I have no pickling pickles.

newyorkrita(z6b/7a LI NY)June 1, 2012

I want to do refridgerator pickles when my cucumbers produce this year. But I didn't plant any pickling types. I have Burpless, Straight Eight, Marketmore, Salad Bush, Armenian and China Long. Can other types besides pickling types be pickled? I really don't want to plant more cucumbers!

I plan on using the Mrs Waggies refridgerator pickles mixes. Doing it the easy way! Never done it before.

Thank you for reporting this comment. Undo
MelissaHess(5)

I found a recipe for refrigerator pickles too and I am excited to try it! I always have an abundance of cucumbers and thought I would try it. I am growing burpless and a couple lemon cucumbers too. I didn't even know "pickling cucumbers" existed haha! I was just going to try it with what I have...I wouldn't think it would matter. Although, I like seedy pickles and my burpless will be seedless...

    Bookmark   June 1, 2012 at 11:37PM
Thank you for reporting this comment. Undo
digdirt2(6b-7a No.Cent. AR HZ8 Sun-35)

This is a Harvest forum question too. You'll find many discussions there about how to makes pickles.

Here is a link that might be useful: Harvest forum

    Bookmark   June 1, 2012 at 11:51PM
Thank you for reporting this comment. Undo
digdirt2(6b-7a No.Cent. AR HZ8 Sun-35)

This is a Harvest forum question too. You'll find many discussions there about how to makes pickles.

Here is a link that might be useful: Harvest forum

    Bookmark   June 1, 2012 at 11:53PM
Thank you for reporting this comment. Undo
donna_in_sask

You don't need pickling cucumbers for refrigerator pickles. And you don't need to buy a mix either, there are simple recipes available on the internet, or I can post one if you need it.

You can use the straight eight or marketmore cukes. I think that's how refrigerator pickles came to be - thrifty homemakers not wanting slightly overgrown cucumbers to go to waste. This is for the bread and butter-style pickles, which has a fair amount of sugar. I've never made sour refrigerator pickles before.

    Bookmark   June 2, 2012 at 2:12AM
Thank you for reporting this comment. Undo
chas045(7b)

The real issue is how prolific your garden is. When some of the slicing cucumbers get large, they are often too soft. It is better to pick the cucumbers when fairly small, and hopefully you will have enough in a few days to pickle a complete batch.

    Bookmark   June 2, 2012 at 7:13AM
Thank you for reporting this comment. Undo
girlgroupgirl(8 ATL)

Donna, I've never made sweet refridge pickles before: only spicy or garlic-y. Can you please post your recipe. Thanks!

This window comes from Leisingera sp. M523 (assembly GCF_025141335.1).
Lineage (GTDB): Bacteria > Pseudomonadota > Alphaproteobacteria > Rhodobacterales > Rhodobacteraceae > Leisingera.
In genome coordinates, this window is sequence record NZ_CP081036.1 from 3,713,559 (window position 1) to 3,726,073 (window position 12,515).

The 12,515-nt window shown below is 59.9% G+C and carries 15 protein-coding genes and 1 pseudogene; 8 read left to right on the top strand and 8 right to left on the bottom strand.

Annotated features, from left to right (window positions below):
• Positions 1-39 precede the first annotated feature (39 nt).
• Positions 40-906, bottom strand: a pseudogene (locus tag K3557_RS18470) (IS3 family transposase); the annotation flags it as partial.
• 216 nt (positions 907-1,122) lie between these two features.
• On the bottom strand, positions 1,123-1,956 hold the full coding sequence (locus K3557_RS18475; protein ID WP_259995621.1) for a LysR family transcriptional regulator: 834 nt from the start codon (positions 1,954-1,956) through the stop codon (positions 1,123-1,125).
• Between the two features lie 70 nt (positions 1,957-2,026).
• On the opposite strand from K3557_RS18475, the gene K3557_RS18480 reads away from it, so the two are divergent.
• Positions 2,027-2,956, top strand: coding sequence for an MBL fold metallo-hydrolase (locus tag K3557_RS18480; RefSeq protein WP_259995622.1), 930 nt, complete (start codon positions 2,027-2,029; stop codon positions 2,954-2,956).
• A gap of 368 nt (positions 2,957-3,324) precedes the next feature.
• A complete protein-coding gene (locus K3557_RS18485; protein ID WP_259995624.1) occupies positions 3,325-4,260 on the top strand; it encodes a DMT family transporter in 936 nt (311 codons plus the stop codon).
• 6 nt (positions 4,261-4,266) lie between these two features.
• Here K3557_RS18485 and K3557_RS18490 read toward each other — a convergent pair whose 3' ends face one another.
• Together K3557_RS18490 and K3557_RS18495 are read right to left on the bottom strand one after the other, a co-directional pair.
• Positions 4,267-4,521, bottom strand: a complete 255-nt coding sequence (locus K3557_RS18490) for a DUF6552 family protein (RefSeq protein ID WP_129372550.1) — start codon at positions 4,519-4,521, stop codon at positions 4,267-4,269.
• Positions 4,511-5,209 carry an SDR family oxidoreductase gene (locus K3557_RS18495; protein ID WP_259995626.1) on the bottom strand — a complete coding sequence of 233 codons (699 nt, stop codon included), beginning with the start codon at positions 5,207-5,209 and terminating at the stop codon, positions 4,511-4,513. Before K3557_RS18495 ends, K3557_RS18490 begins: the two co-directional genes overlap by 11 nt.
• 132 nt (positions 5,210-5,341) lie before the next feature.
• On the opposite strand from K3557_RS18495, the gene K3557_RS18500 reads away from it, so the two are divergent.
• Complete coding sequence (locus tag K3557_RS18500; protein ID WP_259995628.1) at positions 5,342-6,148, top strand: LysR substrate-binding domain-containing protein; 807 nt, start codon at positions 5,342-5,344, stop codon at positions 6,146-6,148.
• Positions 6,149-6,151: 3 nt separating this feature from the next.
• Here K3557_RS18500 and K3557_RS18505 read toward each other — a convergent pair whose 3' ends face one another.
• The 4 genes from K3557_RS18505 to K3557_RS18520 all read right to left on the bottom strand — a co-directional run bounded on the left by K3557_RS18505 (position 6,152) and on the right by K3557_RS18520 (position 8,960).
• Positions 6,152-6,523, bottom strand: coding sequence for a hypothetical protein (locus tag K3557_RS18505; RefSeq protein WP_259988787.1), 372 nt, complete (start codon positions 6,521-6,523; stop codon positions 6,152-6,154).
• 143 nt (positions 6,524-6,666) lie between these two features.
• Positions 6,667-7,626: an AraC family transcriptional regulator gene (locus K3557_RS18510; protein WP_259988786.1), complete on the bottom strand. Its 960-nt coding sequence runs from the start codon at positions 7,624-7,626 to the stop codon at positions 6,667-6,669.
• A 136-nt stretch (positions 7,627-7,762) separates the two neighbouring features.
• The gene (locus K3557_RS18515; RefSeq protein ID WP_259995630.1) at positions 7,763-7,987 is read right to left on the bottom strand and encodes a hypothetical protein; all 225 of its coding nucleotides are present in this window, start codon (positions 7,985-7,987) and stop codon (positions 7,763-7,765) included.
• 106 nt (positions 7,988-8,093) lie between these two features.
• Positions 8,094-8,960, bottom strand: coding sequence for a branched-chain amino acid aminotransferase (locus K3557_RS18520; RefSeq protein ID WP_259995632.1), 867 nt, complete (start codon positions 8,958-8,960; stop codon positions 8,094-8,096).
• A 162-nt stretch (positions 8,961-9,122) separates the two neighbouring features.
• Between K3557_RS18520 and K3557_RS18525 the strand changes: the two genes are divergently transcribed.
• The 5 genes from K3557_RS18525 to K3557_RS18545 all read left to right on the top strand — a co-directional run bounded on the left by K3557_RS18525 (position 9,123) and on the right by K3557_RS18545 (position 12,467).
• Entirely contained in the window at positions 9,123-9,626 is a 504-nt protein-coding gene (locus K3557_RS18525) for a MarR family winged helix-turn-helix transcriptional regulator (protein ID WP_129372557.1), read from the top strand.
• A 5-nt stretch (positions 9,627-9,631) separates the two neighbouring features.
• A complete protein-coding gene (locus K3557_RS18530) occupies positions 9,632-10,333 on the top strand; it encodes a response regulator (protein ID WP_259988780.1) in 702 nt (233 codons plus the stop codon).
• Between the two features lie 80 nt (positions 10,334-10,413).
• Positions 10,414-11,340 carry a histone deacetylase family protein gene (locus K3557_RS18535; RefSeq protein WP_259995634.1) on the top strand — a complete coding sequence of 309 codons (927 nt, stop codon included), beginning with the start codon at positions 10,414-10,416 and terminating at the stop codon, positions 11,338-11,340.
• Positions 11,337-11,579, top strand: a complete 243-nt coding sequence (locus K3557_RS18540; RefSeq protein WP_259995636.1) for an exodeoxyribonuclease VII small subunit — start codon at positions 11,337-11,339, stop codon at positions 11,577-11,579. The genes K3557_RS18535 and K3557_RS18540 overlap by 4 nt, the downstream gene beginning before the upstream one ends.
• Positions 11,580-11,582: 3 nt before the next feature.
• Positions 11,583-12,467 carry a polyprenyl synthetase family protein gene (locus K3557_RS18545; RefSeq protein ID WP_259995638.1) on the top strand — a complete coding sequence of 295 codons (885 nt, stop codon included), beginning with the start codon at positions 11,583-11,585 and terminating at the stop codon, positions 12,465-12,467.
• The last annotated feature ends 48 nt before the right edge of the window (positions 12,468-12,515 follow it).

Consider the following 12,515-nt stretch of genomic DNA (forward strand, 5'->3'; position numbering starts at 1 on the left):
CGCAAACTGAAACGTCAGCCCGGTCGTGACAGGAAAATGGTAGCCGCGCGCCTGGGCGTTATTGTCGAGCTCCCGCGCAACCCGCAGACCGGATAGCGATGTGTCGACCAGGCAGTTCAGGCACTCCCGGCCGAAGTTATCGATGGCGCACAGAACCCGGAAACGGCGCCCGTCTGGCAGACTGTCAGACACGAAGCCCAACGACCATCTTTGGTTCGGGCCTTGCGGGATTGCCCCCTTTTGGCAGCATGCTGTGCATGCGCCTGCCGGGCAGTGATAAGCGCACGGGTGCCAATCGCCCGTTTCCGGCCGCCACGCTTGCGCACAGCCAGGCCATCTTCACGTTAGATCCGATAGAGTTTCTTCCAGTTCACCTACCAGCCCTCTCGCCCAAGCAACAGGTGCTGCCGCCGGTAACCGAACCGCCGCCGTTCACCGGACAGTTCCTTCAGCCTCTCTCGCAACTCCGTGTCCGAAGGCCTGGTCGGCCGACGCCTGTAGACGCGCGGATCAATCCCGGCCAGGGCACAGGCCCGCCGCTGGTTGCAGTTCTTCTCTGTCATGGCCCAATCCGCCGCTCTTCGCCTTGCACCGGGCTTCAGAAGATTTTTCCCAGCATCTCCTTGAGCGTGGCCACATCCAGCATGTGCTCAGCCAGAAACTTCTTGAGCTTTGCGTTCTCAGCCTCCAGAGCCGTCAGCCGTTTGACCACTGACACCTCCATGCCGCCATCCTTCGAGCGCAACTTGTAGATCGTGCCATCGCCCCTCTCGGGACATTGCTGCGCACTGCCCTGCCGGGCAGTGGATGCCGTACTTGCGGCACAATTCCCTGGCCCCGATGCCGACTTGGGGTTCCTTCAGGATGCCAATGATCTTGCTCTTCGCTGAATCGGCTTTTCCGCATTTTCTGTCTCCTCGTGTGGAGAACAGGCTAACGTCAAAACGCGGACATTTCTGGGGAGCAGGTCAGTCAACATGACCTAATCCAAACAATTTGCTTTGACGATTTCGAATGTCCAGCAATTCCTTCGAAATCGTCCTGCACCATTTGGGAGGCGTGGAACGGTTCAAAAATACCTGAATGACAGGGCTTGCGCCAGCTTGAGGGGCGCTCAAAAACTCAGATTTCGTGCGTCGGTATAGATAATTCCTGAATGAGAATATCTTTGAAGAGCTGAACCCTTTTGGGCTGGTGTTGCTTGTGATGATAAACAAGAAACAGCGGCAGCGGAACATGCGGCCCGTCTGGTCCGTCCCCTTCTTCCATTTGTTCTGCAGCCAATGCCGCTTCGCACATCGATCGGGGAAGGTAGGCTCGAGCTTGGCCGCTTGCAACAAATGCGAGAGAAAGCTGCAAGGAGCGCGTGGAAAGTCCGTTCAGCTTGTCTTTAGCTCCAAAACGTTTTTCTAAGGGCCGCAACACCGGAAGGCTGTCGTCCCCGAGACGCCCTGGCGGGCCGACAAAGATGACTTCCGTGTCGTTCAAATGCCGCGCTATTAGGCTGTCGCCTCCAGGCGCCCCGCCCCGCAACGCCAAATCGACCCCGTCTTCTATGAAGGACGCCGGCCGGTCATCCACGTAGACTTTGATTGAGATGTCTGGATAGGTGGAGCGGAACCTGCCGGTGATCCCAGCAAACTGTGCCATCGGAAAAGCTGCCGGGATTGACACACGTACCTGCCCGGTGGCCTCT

Bookmark   June 2, 2012 at 9:10AM
Thank you for reporting this comment. Undo
donna_in_sask

girlgroupgirl,

I haven't made them in years because my family only like the sour pickles that are canned. These are often called ice cream pail pickles. Don't say I didn't warn about the amount of sugar! I think that's why it can last for so long in the fridge.

Ice Cream Pail Pickles

1/3 cup salt
4 cups vinegar
1 1/2 tsp celery seed
4 cups sugar
1/2 tsp turmeric
1 1/2 tsp mustard seed

cucumbers
onions

Slice cucumbers and onions to fill ice cream pail. Boil brine until sugar is dissolved and pour over cukes. Let stand for five days before using. Keep refrigerated.

    Bookmark   June 2, 2012 at 11:07AM
Thank you for reporting this comment. Undo
newyorkrita(z6b/7a LI NY)

Donna, sounds really good. I was thinking of the mixes because they come in the different flavors already, Bread and butter, polish dill, kosker dill and I forget the last one. That way I could, over the summer, try them all and see which I liked the best. But I do like bread and butter pickles, I really like the sweetness. But I love the flvor of dill pickles also.

As to haveing enough cucumbers most summers I have so many I can't keep up even with giving them away. And this summer I planted four times as many cukes so don't see haveing enough as a problem.

    Bookmark   June 2, 2012 at 11:53AM
Thank you for reporting this comment. Undo
chas045(7b)

Well then, looks like you are ready to do the real thing too. I'm too lazy to check my recipe, but while I have a pressure canner, I suspect that the pickles can be truely canned in a boiling water bath. That just requires a large deep pot. If you can them, you won't take up so much refer. space.

    Bookmark   June 2, 2012 at 3:12PM
Thank you for reporting this comment. Undo
newyorkrita(z6b/7a LI NY)

I don't have a canner, don't want one. Just want to make refridgerator pickles.

    Bookmark   June 2, 2012 at 4:27PM
Thank you for reporting this comment. Undo
digdirt2(6b-7a No.Cent. AR HZ8 Sun-35)

I understand that you don't want to do any canning but pickling is also food preservation and it has safety concerns attached to it. That's why the Harvest forum - the food preservation forum - exists for discussions such as this and is full of info on how to do it properly and safely.